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Rabbi Dovid Cohen
cRc Administrative Rabbinic Coordinator
In white eggs, blood spots are rather rare. They occur about once in every 500 eggs, and if the eggs are “candled” (as most eggs are), the end user will usually only find one blood spot in every 5,000 eggs. In brown eggs, true blood spots are also rare, but the likelihood is 2 to 4 times as high as for white eggs.
However, brown eggs have a relatively high incidence of something known as “protein spots” which are often mistaken for blood spots. Blood spots are red, have a symmetrical shape (round, oval, or lines), and tend to be found in the yellow of the egg, while protein spots are brown or off-white, are irregularly shaped in a way that is inconsistent with a drop of blood, and are usually found in the white of the egg. These protein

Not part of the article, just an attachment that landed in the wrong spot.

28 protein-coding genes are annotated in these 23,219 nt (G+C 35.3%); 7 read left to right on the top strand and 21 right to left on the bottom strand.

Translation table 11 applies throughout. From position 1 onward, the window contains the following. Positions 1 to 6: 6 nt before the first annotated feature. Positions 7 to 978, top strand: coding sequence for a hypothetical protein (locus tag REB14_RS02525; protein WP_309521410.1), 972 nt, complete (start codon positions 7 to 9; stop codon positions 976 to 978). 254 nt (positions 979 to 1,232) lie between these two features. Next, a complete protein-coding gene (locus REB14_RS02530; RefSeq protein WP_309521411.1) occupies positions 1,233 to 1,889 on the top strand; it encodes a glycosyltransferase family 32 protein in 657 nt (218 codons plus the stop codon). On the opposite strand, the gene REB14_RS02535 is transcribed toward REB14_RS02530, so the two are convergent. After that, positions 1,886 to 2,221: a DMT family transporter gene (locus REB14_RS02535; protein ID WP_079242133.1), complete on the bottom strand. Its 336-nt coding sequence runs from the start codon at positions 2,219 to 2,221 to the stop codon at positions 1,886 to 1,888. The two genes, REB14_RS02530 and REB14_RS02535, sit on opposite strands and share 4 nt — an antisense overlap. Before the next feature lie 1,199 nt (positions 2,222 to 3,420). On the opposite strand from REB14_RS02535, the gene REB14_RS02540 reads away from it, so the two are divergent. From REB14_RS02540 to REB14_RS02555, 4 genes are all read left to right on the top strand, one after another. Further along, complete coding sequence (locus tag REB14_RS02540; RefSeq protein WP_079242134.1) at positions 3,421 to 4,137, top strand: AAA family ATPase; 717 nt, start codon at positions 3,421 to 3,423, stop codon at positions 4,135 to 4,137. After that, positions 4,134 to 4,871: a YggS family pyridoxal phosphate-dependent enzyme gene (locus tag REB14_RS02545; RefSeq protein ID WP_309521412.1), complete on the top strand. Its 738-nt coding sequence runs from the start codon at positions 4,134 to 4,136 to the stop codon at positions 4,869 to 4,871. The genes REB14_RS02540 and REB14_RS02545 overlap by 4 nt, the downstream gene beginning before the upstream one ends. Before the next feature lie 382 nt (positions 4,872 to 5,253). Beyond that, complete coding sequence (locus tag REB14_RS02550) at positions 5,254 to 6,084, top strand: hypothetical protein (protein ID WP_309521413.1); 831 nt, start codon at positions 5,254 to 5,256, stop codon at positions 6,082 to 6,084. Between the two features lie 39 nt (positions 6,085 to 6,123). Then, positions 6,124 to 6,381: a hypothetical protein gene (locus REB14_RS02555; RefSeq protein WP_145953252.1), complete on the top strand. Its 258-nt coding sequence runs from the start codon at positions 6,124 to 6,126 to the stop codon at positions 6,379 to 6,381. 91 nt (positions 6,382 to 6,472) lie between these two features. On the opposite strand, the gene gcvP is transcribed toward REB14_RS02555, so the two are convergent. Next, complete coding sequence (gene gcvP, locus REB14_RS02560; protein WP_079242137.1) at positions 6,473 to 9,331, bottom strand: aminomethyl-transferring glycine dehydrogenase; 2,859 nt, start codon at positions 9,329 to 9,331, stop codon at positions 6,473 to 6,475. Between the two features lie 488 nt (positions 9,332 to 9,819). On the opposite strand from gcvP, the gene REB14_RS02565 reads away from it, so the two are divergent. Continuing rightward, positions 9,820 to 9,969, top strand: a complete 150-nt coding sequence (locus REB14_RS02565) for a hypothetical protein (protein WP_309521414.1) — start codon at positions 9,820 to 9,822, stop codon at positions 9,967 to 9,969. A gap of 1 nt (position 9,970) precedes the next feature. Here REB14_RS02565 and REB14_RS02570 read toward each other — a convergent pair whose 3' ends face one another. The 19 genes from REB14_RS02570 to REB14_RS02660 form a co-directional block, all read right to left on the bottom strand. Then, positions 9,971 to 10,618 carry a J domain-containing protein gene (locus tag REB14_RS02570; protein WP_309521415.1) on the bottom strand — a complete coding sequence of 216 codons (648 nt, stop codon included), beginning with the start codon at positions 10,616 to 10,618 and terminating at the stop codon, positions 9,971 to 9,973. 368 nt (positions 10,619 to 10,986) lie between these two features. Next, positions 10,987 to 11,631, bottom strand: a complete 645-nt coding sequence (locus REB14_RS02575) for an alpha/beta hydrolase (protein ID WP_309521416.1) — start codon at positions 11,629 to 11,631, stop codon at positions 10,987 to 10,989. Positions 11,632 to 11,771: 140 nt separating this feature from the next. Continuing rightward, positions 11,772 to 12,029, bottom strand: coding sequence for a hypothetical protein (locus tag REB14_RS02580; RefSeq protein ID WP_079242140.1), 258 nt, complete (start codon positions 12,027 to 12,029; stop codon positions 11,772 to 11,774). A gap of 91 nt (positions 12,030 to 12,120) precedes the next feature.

spots – which are more noticeable in brown eggs than white ones because pigment from the brown shell ”leaks” into the egg and collects at the protein spots – are permitted.